Mosaic featuring different types of landscape: Forest, Mountain, Desert, City, Farmland with green crops, Cattle on farmland. The Devastation of Our Success

But All of This Has Come at the Cost of So Much of the Natural World

But here’s the thing. Systems—such as the web of relationships that makes up the biosphere—aren’t generally zero–sum games… for better and for worse. In this case of humanity’s rise and rise, it’s for worse.

In a zero–sum game, there is a fixed amount of a particular resource to go around, be it something like money or food. Any win I make is a loss for my competitors, down to the very penny.

But that’s not what happens in a system as complex as a biosphere made up of interconnected webs of ecosystems. Take just at the food web aspect of it. The food web, in our eat–and–be–eaten natural world, shunts nutrients and energy out to a mind–boggling multitude and diversity of living creatures with literally brutal efficiency. But one species taking a bigger bite out of the food web doesn’t translate into other species getting exactly that much less. There are all sorts of synergistic relationships tied up into the flows of energy and nutrients through the food web that can amplify disturbances with either incredible or disastrous result. For instance, when one species grows amok in an ecosystem (or, in our case, makes a hostile takeover of numerous ecosystems), taking more than its fair share of the food, that ecosystem (or those ecosystems) can choke up and crash.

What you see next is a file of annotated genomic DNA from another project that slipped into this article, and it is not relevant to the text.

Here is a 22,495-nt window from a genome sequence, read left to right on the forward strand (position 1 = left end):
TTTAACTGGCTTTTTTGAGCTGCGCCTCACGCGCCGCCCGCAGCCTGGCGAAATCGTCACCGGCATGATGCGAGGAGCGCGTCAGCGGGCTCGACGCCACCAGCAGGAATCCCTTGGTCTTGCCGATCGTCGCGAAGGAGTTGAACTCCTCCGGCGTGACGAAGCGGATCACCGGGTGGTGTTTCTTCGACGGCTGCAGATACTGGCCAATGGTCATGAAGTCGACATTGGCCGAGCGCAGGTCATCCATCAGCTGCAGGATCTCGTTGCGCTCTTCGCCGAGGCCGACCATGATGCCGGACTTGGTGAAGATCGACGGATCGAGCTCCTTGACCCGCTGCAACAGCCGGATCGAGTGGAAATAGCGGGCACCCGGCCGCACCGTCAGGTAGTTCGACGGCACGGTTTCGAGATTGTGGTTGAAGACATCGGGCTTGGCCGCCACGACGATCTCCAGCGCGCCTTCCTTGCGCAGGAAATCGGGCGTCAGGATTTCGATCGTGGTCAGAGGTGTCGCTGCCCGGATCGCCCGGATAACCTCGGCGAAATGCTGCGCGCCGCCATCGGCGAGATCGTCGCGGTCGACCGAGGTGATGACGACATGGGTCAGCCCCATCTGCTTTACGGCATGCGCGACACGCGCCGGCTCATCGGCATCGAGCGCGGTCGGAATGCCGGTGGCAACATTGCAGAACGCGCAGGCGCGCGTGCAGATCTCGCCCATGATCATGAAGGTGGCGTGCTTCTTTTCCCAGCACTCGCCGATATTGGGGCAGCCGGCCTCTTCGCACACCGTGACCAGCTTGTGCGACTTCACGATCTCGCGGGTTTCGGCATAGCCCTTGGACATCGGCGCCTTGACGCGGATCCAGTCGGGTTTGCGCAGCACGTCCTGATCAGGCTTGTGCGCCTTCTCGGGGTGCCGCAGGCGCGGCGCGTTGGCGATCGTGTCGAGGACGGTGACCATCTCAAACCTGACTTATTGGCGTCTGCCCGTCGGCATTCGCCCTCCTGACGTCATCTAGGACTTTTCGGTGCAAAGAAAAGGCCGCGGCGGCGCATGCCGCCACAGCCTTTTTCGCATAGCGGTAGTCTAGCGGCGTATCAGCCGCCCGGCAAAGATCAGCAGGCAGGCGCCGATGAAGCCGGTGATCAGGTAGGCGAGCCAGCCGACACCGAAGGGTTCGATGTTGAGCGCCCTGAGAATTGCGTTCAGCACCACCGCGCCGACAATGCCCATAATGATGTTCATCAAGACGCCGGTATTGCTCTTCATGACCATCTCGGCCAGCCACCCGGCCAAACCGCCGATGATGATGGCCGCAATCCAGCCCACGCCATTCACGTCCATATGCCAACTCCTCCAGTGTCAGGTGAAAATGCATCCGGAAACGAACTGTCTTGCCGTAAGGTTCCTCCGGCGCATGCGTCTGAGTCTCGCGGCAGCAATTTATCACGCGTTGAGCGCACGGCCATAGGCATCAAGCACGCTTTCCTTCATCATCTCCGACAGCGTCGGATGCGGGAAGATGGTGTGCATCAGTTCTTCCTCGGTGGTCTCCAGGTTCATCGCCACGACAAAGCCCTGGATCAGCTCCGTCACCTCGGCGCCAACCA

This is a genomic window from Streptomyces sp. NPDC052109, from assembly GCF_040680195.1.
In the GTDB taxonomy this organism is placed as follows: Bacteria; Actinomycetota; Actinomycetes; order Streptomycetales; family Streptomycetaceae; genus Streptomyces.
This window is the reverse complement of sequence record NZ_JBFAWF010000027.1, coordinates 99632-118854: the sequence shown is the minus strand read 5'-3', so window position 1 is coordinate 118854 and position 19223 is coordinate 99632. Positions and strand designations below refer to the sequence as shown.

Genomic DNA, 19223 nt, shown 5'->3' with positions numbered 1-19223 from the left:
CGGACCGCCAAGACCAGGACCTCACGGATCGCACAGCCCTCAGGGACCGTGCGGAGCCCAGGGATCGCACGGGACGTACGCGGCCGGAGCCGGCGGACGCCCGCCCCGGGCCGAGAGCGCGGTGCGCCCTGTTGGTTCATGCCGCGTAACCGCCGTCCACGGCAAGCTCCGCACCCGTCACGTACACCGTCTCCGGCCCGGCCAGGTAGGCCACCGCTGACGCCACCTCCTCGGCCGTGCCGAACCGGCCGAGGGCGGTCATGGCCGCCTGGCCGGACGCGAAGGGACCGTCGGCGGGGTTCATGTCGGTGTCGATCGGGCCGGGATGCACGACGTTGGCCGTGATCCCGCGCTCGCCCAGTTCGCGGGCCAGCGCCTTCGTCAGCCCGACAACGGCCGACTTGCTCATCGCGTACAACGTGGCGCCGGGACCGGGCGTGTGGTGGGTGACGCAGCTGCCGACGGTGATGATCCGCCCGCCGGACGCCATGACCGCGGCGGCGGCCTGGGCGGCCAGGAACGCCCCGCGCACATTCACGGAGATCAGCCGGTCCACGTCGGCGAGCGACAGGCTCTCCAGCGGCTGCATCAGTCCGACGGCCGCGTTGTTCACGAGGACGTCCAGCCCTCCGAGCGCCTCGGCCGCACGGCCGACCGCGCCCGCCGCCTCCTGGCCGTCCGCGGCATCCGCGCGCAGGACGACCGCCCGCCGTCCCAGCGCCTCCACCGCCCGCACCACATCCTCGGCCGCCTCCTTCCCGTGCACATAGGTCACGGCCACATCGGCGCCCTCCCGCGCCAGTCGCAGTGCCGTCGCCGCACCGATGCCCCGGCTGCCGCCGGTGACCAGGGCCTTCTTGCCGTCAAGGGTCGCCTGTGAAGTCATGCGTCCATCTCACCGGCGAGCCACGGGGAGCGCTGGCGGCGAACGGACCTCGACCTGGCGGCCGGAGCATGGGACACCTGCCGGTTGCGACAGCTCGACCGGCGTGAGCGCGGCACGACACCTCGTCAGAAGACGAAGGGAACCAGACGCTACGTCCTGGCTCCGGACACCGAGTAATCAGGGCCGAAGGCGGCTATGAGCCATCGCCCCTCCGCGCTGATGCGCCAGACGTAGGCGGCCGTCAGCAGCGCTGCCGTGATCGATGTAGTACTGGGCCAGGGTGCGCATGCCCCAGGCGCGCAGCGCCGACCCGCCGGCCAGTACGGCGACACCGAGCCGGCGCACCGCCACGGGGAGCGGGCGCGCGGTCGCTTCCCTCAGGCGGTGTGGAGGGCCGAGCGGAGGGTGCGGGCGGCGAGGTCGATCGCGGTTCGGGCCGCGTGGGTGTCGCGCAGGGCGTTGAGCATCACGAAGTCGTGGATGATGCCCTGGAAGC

Case in point–as humanity grew up from 200 million people in the year 1 A.D. (to pick a starting point) to the more than 8 billion we have today, you might expect it would have elbowed the exact same amount of biomass of other animals out of existence. What all that extra biomass of us is eating is what other things are no longer eating. That’s what you’d expect if the food web is a zero–sum game.

But that’s not what happened. Instead—to use a unit of mass that helps us make comparisons across many different types of organisms—humanity’s growth from a mass of 0.0015 billion tons of carbon (plus the mass of all the other elements in our bodies) 2,000 years ago to a mass of 0.06 billion tons of carbon in modern times went hand in hand with the biosphere crashing down from 1,000 billion tons of carbon to 550 billion tons of carbon.